In this 1942 melodrama, founded on the novel by Olivia Higgins Prouty (who also wrote the novel on which Stella Dallas
was based), Bette Davis stars as Charlotte Vale, a dowdy, repressed woman who, overwhelmed by her domineering mother, is on the verge of a nervous breakdown. She finds help at a sanatorium from a kind psychiatrist (Claude Rains), who turns her into a beautiful, confident woman. As a new person, she takes a pleasure cruise, where she meets Jerry (Paul Henreid), an architect trapped in an unhappy marriage, saddled with a troubled daughter. The two fall in love but, of course, the romance is doomed. Yet their paths cross on occasion, and, despite their feelings, Charlotte finds satisfaction in helping Jerry's depressed child. The film will seem familiar to new viewers--the campy style was the pattern for many tearjerkers to come and its most famous line has been oft repeated ("Don't ask for the moon--we have the stars"). But the heartstrings are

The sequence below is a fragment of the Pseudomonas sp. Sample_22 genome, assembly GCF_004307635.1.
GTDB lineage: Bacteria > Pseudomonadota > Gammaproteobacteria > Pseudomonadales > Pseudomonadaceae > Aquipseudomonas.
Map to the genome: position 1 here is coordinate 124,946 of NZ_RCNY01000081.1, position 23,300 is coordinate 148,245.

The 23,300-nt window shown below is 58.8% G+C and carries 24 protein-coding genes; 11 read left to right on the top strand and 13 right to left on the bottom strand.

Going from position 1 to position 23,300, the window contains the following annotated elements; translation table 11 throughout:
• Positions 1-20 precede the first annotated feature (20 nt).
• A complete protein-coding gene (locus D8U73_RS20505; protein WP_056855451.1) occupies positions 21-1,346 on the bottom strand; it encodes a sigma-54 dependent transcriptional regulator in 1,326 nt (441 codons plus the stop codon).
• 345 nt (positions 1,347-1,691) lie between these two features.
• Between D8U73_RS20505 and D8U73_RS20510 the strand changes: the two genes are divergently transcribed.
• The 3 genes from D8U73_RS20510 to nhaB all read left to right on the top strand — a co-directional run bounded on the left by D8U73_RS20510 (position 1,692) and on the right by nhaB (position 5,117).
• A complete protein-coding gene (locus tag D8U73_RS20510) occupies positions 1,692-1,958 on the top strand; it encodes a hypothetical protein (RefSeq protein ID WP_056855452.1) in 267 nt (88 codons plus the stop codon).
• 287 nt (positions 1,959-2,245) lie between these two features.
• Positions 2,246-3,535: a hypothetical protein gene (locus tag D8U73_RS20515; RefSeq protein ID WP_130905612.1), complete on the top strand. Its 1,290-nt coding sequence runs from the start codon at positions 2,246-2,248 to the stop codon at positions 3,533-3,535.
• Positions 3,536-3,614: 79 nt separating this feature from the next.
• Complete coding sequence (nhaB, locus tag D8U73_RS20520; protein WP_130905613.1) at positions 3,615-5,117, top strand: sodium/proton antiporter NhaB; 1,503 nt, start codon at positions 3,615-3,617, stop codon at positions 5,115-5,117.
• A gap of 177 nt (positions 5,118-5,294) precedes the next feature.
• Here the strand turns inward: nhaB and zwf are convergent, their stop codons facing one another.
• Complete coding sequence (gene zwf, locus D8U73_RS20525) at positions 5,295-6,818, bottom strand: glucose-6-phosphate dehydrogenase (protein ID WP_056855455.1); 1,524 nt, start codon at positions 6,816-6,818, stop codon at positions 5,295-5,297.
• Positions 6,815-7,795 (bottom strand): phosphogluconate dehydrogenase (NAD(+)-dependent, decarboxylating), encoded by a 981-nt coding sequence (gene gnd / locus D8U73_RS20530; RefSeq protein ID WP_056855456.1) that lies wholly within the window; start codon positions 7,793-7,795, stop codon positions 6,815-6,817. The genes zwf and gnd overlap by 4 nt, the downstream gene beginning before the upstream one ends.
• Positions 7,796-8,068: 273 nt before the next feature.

tugged and as Paul Henreid chivalrously lights two cigarettes and hands one over to the doleful-eyed Davis, pull out the box of tissues--you're gonna need 'em. --Jenny Brown
--This text refers to an out of print or unavailable edition of this title.